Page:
Articles tagged Louis Stanley

Page 57 of November 1978 archive issue thumbnail Page 57, November 1978

National Racing Review

It has been a year of development, controversy and near-peak excitement, rather than a season of out-and-out classic motor racing on the national club scene. On the whole grids have been full - in the majority of cases near to over-flowing - and competition has been keen and fierce. It is, perhaps, a sign of the slightly easier times in which we live that there appears to have been no dire...

Page 44 of November 2014 archive issue thumbnail Page 44, November 2014

Len Terry – obituary

Talented racing car designer Len Terry has died after a short illness, at the age of 90. Though involved with some 29 different organisations in his career, two marques in particular stand out – Eagle and Lotus. Terry masterminded Dan Gurney’s beautiful Eagle-Weslake Grand Prix car and many Lotuses, most notably the 1965 Indianapolis 500-winning Type 38. Never one to be awed by powerful men,...

Page 40 of September 1994 archive issue thumbnail Page 40, September 1994

The man who played with fire

Hockenheim brought the spectre of fire back to Grand Prix racing. In his first interview for almost two decades, former BRM chief Louis Stanley, who pioneered means of eliminating such risk, recalls the days when safety was a dirty word In his heyday on the Grand Prix circuits Louis T Stanley cut an imposing figure. Tall and corpulent, ruddy of face and silver of hair, his blue blazer and old...

Page 44 of September 1994 archive issue thumbnail Page 44, September 1994

Louis Stanley: What today's F1 people recall about his heyday

Jackie Stewart "Louis was a larger than life character who brought a bit of colour, and certainly a different demeanour to Formula One Grand Prix racing. He and his wife Jean: there was clearly a degree of respectability about their manners, about their deportment and their presence, which I think did no harm to motorsport at all. His contribution with regard to his obstinacy and forcefulness...

Page 62 of January 2000 archive issue thumbnail Page 62, January 2000

Money for nothing

The worst car I ever drove Niki Lauda 1972 March 72X He borrowed $250.000 to drive it and it drove him to contemplate suicide. No wonder Niki Lauda is no great fan of the march 721X. It was the one time I needed not to get into a bad car. It was 1972 and I'd bought my way into Formula One with March; I'd agreed to bring $250,000 of sponsorship money, which was a lot then. But the sponsors were...

Page 45 of January 1986 archive issue thumbnail Page 45, January 1986

The Constructors - Pilbeam

It's ironic that Britain's most successful manufacturer of hill climb cars, Pilbeam Racing Designs, is based in Lincolnshire on the edge of the Fens where the land is as flat as freshly-trowelled cement. It's a bit like finding a shipbuilder in the middle of the Sahara. In fact the firm is based at Bourne, home of BRM for whom Mike Pilbeam worked as a designer for some years, so the arrangement...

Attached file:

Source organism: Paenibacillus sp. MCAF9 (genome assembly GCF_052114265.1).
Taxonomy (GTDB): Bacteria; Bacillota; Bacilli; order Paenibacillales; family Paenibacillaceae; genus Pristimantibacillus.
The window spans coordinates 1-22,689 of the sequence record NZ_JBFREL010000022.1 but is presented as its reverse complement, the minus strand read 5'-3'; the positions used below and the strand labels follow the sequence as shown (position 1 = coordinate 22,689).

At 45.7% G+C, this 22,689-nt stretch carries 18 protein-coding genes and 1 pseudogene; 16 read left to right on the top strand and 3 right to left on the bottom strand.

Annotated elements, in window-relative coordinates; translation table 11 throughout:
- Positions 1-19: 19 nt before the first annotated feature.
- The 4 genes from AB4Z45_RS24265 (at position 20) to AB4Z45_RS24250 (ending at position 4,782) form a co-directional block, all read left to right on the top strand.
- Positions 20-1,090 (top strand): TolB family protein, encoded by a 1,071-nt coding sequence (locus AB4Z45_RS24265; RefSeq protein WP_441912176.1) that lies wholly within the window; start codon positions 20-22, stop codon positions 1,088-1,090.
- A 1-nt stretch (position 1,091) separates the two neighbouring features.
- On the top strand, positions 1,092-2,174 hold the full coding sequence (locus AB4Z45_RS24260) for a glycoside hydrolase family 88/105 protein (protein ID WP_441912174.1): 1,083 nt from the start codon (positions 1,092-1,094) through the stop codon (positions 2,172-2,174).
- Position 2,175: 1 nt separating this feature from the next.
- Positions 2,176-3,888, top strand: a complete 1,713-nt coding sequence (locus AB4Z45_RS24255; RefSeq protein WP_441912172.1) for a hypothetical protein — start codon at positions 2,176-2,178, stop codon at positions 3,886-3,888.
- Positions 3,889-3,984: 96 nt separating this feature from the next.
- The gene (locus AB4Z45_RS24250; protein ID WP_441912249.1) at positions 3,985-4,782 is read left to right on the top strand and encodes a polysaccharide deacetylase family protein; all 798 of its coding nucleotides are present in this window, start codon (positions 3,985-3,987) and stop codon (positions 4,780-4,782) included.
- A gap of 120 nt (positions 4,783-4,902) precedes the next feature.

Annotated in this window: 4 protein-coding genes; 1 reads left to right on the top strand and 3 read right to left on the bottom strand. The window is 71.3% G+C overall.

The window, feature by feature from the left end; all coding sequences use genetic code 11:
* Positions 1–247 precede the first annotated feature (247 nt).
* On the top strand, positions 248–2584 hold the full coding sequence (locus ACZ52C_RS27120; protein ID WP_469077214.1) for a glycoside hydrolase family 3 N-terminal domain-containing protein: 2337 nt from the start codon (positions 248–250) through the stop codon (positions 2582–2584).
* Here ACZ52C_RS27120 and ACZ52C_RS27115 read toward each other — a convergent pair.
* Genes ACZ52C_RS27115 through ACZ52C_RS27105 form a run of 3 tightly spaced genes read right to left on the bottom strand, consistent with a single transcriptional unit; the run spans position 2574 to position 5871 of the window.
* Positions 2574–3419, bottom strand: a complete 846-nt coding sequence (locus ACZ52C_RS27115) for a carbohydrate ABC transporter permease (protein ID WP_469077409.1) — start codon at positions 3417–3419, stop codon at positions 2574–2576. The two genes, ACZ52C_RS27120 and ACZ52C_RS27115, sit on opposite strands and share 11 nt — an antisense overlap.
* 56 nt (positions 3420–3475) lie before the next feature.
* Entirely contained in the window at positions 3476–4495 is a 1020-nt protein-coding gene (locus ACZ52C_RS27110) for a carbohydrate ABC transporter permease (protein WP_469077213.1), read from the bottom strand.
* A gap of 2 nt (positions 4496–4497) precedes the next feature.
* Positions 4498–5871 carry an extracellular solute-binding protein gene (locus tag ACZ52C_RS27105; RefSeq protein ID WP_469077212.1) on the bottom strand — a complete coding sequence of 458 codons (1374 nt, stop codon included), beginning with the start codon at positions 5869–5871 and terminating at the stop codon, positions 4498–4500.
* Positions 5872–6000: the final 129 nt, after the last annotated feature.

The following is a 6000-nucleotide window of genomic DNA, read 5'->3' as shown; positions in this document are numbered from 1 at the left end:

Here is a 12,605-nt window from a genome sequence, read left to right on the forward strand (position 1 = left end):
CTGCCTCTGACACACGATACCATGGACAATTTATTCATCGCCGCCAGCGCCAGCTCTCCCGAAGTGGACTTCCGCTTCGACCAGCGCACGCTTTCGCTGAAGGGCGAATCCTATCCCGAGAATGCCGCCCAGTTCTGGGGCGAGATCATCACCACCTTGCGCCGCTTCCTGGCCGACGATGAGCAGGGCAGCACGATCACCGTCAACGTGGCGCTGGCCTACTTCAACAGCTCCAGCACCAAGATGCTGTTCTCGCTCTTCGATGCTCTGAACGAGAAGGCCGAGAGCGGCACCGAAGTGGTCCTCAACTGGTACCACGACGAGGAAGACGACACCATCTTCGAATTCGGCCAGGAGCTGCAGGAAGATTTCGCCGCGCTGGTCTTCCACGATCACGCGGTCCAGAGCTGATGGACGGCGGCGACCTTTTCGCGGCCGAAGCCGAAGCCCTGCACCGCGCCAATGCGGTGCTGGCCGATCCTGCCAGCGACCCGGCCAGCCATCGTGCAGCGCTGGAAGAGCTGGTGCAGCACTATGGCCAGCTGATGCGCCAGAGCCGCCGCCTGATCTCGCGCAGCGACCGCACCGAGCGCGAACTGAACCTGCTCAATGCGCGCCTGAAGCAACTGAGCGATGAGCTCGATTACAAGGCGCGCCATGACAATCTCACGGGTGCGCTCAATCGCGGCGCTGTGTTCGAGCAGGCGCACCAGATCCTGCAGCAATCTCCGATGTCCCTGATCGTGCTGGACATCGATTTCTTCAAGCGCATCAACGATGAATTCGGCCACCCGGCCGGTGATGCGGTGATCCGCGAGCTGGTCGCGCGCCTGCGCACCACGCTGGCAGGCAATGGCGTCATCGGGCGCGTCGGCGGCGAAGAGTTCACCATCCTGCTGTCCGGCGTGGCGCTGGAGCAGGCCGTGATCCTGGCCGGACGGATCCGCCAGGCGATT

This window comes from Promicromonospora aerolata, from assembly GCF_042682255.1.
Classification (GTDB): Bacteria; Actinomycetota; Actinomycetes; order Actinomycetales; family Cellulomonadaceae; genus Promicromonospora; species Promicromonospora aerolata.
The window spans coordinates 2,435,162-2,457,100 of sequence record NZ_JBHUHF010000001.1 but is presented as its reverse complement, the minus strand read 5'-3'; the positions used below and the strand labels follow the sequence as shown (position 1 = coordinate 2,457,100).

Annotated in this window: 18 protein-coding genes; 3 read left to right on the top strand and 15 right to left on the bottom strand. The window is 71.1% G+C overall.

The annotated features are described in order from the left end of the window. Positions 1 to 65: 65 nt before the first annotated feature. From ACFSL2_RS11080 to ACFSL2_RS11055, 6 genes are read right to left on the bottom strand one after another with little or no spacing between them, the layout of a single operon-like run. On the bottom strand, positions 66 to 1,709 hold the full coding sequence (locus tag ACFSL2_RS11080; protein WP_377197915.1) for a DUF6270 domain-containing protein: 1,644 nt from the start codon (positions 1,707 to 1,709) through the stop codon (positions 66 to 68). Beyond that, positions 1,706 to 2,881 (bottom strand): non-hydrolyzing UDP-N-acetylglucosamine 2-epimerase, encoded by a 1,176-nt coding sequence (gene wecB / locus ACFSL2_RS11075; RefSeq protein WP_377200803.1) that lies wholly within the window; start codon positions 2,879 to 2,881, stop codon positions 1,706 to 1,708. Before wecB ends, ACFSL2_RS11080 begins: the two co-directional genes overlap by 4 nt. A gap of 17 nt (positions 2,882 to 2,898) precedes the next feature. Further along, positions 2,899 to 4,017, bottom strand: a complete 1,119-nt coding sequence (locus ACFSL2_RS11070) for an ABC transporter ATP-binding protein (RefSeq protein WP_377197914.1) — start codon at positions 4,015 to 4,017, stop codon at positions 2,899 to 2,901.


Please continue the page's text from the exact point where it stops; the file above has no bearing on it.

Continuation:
Page 18 of May 2005 archive issue thumbnail Page 18, May 2005

My only grand prix -- Teddy Pilette

1974 Belgian GP at Welles How did you land the Brabham drive? I was having a lot of success in Formula 5000 which opened a few doors but the problem then, as now, was money. Then the Automobile Club of Belgium did a deal with Bernie Ecclestone — who was always open to making a deal in return for a large cheque — and I got the drive. What was the BT42 like? The car itself was great but the...

Page 10 of September 1994 archive issue thumbnail Page 10, September 1994

Seeing red

On a number of counts F1 plumbed new depths at Hockenheim, but a long overdue victory for Ferrari, courtesy of Gerhard Berger, provided a timely uplift An all-Ferrari front row in qualifying, scandalous allegations about the Benetton team, shunts involving 10 cars before the first corner, retirement for Michael Schumacher, a horrible pit lane fire, victory for Gerhard Berger and Ferrari. Oh, and...

Page 90 of April 2001 archive issue thumbnail Page 90, April 2001

Road to Rouen

By starting the 1968 French GP in a works Honda, 40-year-old Jo Schlesser realised his life's ambition. But a mere two laps later the dream turned into a nightmare. Adam Cooper pays tribute to a gentleman driver One of the most fascinating scenes in the film Grand Prix is the GPDA meeting at Spa, in which actors James Gamer, Yves Montand and Antonio Sabato mix it with a dozen real stars — half...

Page 24 of October 2004 archive issue thumbnail Page 24, October 2004

My only grand prix

1969 German at Nürburgring; by Peter Westbury How did you come to be on the Grand Prix grid In Germany? Well, at 29, I was quite late getting into circuit racing, and am probably better known for my hillclimbing exploits. Anyway, I'd been successful in F3 and moved up to F2 with my own Brabham (BT30) for 1969. I was on holiday in the South of France with my wife and children when I got the call...

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